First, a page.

"(2) the client consents after consultation. When representation of multiple clients in a single matter is undertaken, the consultation shall include explanation of the implications of the common representation and the advantages and risks involved."
ABA Informal Ethics Opinion 643 (1963) ("It is certainly conceivable that a conflict of interest can arise between a lending institution and the attorney for the person obtaining the loan. Thus, unless there is a complete disclosure of all the facts and express consent given, an attorney acting as the attorney for the person obtaining the loan who also is an employee of, and attorney for, the lending institution would be acting unethically."); see also In re Lanza, 65 N.J. 347, 322 A.2d 445, 448 (1974) ("It is utterly insufficient simply to advise a client that he, the attorney, foresees no conflict of interest and then to ask the client whether the latter will consent to the multiple representation. This is no more than an empty form of words.").
Whether an attorney-client relationship has formed is a question of fact governed by the principles of agency. Rosati v. Kuzman, 660 A.2d 263, 265 (R.I. 1995). An agency relationship exists when: (1) the principal manifests that the agent will act for him, (2) the agent accepts the undertaking, and (3) the parties agree that the principal will be in control of the undertaking. Lawrence v. Anheuser-Busch, Inc., 523 A.2d 864, 867 (R.I. 1987); see also Rosati, 660 A.2d at 265 ("The essence of an agency relationship is the principal's right to control the work of the agent, whose actions must primarily benefit the principal."). In Baker v. ICA Mortgage Corp., 588 A.2d 616, 617 (R.I. 1991), we said,
"The act of sending the closing documents and the funds to [the attorney] with instructions on closing the loan and disbursing the funds may be interpreted as a manifestation on the part of [the lender] that [the attorney] was to act as its agent. [The attorney's] acceptance may be inferred from the fact that he accepted the documents and attended the closing. The final factor, that the litigants agreed that the principal would control the undertaking, may be shown by [the attorney's] purporting to follow [the lender's] instructions at the closing."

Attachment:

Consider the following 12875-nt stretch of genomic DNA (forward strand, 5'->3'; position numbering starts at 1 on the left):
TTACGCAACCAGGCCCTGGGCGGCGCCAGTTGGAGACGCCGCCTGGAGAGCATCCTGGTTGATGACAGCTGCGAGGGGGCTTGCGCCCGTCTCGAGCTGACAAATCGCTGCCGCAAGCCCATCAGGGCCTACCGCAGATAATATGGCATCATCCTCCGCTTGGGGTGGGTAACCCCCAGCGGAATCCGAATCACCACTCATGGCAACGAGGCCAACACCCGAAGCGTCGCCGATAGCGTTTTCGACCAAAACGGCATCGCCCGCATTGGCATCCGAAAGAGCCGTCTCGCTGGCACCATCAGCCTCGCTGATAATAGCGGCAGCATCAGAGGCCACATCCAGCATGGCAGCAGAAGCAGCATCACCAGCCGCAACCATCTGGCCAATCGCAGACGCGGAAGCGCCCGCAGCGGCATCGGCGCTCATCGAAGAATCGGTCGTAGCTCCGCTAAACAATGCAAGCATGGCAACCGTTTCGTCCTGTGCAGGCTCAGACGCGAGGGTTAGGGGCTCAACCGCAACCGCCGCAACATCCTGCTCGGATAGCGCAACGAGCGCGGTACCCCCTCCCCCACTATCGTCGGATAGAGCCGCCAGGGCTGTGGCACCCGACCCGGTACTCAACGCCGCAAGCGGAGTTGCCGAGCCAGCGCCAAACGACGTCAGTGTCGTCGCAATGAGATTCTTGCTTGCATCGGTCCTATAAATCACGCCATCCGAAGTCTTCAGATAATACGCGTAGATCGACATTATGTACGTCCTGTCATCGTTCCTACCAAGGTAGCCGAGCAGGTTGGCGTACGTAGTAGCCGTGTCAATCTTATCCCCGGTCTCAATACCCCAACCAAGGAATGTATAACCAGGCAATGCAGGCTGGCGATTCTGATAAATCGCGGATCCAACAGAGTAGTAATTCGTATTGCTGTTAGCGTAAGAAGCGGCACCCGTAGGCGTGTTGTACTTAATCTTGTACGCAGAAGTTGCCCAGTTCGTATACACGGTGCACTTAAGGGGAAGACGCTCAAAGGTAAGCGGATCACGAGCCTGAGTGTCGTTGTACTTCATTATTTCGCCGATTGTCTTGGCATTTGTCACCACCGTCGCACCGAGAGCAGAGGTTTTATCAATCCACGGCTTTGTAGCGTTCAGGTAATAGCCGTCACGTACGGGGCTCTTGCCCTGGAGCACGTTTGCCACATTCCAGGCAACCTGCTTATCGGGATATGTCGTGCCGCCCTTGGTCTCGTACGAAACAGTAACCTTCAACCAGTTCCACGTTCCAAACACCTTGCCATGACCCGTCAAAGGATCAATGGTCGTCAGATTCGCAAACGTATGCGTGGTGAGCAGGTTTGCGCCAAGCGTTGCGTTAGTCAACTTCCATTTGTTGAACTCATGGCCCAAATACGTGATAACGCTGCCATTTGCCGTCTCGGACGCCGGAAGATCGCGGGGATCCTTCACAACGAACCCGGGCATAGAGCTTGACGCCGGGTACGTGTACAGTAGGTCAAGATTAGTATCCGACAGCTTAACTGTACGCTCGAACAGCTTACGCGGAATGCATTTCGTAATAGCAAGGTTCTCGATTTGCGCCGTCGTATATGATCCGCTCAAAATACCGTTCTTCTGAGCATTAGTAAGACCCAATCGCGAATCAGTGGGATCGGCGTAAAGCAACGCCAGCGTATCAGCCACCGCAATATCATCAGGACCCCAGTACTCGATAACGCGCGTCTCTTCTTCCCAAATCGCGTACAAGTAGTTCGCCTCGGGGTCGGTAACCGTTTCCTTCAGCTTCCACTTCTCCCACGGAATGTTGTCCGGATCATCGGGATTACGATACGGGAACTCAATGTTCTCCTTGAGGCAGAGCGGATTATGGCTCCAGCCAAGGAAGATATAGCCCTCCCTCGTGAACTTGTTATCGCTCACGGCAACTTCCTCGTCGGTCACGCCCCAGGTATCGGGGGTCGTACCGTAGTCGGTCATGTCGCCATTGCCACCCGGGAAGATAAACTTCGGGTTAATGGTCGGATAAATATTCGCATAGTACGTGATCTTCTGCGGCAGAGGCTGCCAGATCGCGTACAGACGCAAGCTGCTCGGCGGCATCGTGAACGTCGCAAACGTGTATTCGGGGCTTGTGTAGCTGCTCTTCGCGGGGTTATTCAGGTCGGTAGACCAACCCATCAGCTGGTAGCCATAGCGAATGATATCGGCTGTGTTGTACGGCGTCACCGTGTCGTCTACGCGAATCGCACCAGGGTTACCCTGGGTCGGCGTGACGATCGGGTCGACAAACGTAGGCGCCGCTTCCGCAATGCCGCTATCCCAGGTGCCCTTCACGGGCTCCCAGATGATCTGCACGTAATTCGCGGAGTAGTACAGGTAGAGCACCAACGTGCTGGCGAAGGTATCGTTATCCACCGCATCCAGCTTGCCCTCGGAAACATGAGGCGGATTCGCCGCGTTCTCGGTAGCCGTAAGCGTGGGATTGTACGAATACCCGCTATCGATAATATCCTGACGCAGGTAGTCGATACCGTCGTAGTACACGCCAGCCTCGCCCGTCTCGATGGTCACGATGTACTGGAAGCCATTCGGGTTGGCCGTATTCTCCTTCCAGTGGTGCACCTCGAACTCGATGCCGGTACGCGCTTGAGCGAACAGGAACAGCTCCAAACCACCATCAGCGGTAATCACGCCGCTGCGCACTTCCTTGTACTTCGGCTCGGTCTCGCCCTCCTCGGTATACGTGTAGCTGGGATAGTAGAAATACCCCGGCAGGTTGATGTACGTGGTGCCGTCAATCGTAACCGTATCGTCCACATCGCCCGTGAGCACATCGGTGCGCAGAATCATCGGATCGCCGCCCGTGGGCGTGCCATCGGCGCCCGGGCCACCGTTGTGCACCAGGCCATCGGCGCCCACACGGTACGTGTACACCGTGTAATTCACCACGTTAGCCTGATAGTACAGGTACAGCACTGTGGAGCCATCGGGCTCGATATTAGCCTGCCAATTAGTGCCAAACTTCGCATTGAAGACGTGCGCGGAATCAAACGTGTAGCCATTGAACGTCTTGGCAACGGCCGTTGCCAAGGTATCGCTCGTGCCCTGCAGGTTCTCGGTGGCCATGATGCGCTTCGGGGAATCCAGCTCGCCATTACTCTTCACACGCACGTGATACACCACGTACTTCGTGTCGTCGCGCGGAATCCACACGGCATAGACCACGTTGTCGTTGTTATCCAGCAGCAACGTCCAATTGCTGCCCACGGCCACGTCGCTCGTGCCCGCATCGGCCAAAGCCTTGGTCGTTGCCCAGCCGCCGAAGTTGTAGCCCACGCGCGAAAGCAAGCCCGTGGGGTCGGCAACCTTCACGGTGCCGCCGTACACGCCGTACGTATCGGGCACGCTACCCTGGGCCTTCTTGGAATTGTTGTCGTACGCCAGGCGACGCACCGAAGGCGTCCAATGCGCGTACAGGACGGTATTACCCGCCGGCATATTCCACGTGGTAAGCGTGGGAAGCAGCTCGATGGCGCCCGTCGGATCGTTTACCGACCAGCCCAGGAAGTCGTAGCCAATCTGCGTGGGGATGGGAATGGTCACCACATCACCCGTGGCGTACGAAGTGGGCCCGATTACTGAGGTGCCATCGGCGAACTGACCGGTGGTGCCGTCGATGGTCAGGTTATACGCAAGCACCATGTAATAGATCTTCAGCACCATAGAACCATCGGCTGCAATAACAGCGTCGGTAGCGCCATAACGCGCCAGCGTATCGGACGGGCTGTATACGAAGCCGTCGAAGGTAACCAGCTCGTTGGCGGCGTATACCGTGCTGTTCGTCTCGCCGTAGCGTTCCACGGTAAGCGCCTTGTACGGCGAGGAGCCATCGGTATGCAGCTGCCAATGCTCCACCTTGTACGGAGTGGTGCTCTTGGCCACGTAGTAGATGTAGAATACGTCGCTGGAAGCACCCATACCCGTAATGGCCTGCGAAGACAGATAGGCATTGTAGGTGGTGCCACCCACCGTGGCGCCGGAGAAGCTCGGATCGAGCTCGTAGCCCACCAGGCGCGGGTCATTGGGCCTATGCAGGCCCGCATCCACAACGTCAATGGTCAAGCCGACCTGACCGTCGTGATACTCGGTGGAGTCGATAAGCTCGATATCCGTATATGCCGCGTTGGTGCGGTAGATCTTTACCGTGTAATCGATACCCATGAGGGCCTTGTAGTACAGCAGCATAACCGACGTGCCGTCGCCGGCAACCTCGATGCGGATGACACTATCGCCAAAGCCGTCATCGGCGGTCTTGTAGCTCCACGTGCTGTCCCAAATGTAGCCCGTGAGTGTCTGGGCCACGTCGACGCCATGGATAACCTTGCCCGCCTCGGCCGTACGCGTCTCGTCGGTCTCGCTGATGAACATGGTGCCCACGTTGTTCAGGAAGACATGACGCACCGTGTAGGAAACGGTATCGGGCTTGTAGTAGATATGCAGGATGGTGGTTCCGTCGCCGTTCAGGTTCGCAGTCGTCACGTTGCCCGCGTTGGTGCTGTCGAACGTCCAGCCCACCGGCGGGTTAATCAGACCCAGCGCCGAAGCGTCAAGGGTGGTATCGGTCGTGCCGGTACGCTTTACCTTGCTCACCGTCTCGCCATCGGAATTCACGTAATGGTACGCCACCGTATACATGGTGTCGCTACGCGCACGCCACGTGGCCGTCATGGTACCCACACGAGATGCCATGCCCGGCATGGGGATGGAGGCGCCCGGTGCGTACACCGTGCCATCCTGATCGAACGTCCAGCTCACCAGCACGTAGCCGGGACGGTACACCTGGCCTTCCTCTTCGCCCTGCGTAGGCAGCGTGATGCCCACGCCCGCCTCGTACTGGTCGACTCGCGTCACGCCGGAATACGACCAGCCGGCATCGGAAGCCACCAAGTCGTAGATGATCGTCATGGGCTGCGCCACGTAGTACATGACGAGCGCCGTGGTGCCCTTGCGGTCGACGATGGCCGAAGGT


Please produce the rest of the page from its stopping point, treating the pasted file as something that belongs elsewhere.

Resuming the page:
In that case, however, we refrained from finding that an agency relationship existed and vacated the trial court's granting of summary judgment so it could resolve that question of fact. Id. at 617-18.
The New Jersey Supreme Court extensively analyzed the relationships between the various parties to a real estate closing in Sears Mortgage Corp. v. Rose, 134 N.J. 326, 634 A.2d 74 (1993) and its companion case Clients' Security Fund of the Bar of New Jersey v. Security Title and Guaranty Co., 134 N.J. 358, 634 A.2d 90 (1993). In Clients' Security Fund, 634 A.2d at 92-93, a residential condominium owner applied and was approved for a refinancing loan from an institutional lender. He retained the services of a real estate attorney for the closing, and the lender provided the attorney with closing instructions. Id. at 93. The lender specifically required that the attorney obtain title insurance and that the prior mortgage be paid off at the closing. Id.
The lender sent the attorney a "closing package," which included the mortgage, note, check jointly payable to the attorney and borrower for the refinancing, and detailed instructions. Clients' Security Fund of the Bar of New Jersey v. Security Title and Guaranty Co., 134 N.J. 358, 634 A.2d 90, 93 (1993).
At the closing, the attorney executed an "attorney certification," provided to the attorney by the lender, which declared that the lender's mortgage had first priority on the owner's property. Clients' Security Fund, 634 A.2d at 93. The attorney never extinguished the original mortgage and absconded with the funds. Id. at 94. The New Jersey Supreme Court held that the extensive coordination and control that the lender exercised over the attorney was sufficient to support the trial court's conclusion that the attorney was acting as an agent of the lender for the limited purpose of the closing. Id. at 94-95. It relied on its reasoning in Sears Mortgage Corp., 634 A.2d at 82, in which the court held that,